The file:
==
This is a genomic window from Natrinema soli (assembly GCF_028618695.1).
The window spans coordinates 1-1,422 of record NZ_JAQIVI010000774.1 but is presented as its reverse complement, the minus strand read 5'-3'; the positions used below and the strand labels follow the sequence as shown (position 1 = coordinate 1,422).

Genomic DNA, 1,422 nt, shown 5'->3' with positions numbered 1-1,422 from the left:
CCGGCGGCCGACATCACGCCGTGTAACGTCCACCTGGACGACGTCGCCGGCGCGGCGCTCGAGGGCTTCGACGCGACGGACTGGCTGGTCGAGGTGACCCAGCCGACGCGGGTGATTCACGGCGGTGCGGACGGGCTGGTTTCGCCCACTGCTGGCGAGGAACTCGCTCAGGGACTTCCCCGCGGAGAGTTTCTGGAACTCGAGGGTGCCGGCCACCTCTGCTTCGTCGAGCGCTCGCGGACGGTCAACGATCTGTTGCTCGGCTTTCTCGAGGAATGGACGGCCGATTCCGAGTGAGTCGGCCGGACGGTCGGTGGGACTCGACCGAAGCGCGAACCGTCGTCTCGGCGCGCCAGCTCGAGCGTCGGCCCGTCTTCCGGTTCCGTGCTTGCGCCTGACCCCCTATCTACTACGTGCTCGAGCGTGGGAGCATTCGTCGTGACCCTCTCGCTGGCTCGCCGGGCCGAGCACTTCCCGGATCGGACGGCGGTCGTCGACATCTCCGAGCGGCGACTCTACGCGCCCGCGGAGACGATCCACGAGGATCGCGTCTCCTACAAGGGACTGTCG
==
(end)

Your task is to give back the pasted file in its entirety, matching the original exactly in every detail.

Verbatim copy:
This is a genomic window from Natrinema soli (assembly GCF_028618695.1).
The window spans coordinates 1-1,422 of record NZ_JAQIVI010000774.1 but is presented as its reverse complement, the minus strand read 5'-3'; the positions used below and the strand labels follow the sequence as shown (position 1 = coordinate 1,422).

Genomic DNA, 1,422 nt, shown 5'->3' with positions numbered 1-1,422 from the left:
CCGGCGGCCGACATCACGCCGTGTAACGTCCACCTGGACGACGTCGCCGGCGCGGCGCTCGAGGGCTTCGACGCGACGGACTGGCTGGTCGAGGTGACCCAGCCGACGCGGGTGATTCACGGCGGTGCGGACGGGCTGGTTTCGCCCACTGCTGGCGAGGAACTCGCTCAGGGACTTCCCCGCGGAGAGTTTCTGGAACTCGAGGGTGCCGGCCACCTCTGCTTCGTCGAGCGCTCGCGGACGGTCAACGATCTGTTGCTCGGCTTTCTCGAGGAATGGACGGCCGATTCCGAGTGAGTCGGCCGGACGGTCGGTGGGACTCGACCGAAGCGCGAACCGTCGTCTCGGCGCGCCAGCTCGAGCGTCGGCCCGTCTTCCGGTTCCGTGCTTGCGCCTGACCCCCTATCTACTACGTGCTCGAGCGTGGGAGCATTCGTCGTGACCCTCTCGCTGGCTCGCCGGGCCGAGCACTTCCCGGATCGGACGGCGGTCGTCGACATCTCCGAGCGGCGACTCTACGCGCCCGCGGAGACGATCCACGAGGATCGCGTCTCCTACAAGGGACTGTCG